Are there update procedures in place?
- What are the dependencies for every package? How many other packages are pulled from a single package update, and how often are they updated and/or reviewed?
Who’s managing the verification processes across all these dependencies? What update procedures are in place if there is a personnel change?
Once these questions have been answered, they should be addressed regularly. The process must be iterative to be successful.
When considering attack sources, it’s important to understand the characteristics of repositories teams draw from in order to understand potential areas of weakness. Third-party repositories rarely infect a big project as they are typically found elsewhere (e.g. GitHub) and have thorough code reviews. Official repositories, unofficial mirrors and internal code repositories represent increasing risk potential.
Random malicious packages, typosquatting, bad code review and phishing developer credentials to hijack accounts are all less technical ploys used by attackers, but equally dangerous.
The Software Supply Chain Challenge
The size, breadth of formats, trusted third-party and open source risks, and misused certificates have made it nearly impossible to stop malware-infected files and objects with today’s signature based, sandbox and vulnerability-based solutions.
Threats evade dynamic analysis remaining unknown to defenders or lacking details when detected. The explicitness of signature blacklists misses new or never-seen-before code, and sandboxes or dynamic analysis solutions are resource intensive and unable to scale to the breadth and volumes of formats required. Without a way to inspect large or cross platform archives, installers and source code, it’s impossible to extract indicators of compromise. These destructive objects can also impact SOC triage, response and continuous improvement.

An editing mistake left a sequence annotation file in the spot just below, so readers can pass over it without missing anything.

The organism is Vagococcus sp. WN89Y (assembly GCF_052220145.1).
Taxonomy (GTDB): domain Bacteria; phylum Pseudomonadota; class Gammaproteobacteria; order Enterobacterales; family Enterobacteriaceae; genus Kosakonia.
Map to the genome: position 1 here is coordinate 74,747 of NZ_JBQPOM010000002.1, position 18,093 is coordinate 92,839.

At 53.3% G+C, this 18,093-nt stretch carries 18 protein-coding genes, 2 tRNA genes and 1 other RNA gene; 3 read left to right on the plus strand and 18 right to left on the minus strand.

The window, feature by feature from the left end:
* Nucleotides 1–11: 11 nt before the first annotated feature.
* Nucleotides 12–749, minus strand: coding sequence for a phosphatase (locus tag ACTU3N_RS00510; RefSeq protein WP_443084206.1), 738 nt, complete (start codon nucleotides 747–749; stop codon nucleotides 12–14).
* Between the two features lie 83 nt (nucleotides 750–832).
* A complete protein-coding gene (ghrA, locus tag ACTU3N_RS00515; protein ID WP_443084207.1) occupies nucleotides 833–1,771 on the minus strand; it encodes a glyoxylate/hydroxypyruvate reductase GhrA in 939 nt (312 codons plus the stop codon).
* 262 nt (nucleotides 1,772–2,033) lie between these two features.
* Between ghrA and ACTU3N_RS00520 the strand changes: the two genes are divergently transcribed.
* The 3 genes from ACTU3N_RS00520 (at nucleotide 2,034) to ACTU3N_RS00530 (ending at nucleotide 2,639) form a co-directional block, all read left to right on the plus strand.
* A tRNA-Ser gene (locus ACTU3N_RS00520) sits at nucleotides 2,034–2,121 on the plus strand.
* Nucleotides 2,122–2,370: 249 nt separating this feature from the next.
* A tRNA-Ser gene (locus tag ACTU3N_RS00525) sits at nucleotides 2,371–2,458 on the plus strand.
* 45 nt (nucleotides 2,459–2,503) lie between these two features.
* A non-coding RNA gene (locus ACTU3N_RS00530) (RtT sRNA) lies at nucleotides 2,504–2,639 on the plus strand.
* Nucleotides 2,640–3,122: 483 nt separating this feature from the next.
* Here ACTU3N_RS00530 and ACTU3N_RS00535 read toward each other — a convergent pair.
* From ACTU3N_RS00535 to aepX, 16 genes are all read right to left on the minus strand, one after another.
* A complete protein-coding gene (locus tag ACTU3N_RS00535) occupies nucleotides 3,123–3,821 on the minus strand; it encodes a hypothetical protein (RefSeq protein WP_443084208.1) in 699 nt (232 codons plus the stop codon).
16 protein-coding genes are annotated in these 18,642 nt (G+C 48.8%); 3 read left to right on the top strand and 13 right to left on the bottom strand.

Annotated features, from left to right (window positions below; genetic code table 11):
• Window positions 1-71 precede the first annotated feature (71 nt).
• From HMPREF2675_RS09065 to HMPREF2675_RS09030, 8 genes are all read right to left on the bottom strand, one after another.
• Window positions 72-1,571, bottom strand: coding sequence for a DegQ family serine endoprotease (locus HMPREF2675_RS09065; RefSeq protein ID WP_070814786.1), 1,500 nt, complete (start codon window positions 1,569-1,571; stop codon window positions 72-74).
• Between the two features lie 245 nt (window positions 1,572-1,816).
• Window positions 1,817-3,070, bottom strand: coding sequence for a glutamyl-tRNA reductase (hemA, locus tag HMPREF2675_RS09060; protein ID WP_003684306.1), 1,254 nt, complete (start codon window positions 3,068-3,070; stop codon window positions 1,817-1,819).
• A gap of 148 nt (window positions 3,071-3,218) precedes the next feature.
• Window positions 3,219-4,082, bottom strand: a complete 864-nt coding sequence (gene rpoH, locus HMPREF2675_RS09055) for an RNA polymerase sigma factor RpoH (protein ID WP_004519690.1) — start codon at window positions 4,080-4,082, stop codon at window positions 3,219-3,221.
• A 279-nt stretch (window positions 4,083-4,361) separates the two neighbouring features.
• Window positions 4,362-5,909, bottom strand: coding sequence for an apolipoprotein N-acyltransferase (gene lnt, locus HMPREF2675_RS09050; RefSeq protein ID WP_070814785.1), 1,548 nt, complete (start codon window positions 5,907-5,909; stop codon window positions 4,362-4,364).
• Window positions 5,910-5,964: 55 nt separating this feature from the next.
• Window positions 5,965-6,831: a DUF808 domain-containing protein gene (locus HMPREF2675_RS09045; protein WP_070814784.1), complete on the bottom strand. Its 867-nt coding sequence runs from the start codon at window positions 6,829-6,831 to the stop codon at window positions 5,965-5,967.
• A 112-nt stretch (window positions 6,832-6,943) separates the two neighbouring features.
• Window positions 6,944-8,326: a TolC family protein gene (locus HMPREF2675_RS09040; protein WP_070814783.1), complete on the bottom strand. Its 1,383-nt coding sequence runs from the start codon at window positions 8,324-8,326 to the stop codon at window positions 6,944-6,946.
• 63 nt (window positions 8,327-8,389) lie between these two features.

Rising to the Challenge
How can you address these risks, not only in the software development life cycle (SDLC), but as SOCs address vulnerabilities that may come through other applications and repositories? How do you evaluate and inspect wrappers, digital certificates, executables, scripts, files and libraries, resources, documents and icons?
It’s vital to establish security practices within SDLC, from training developers on secure coding practices using open source libraries to factoring in detection capabilities including static analysis, dynamic analysis, software composition analysis and manual penetration testing. Implementing a secure SDLC process ensures that the development effort is protected by these activities, augmenting code reviews and infrastructure analysis.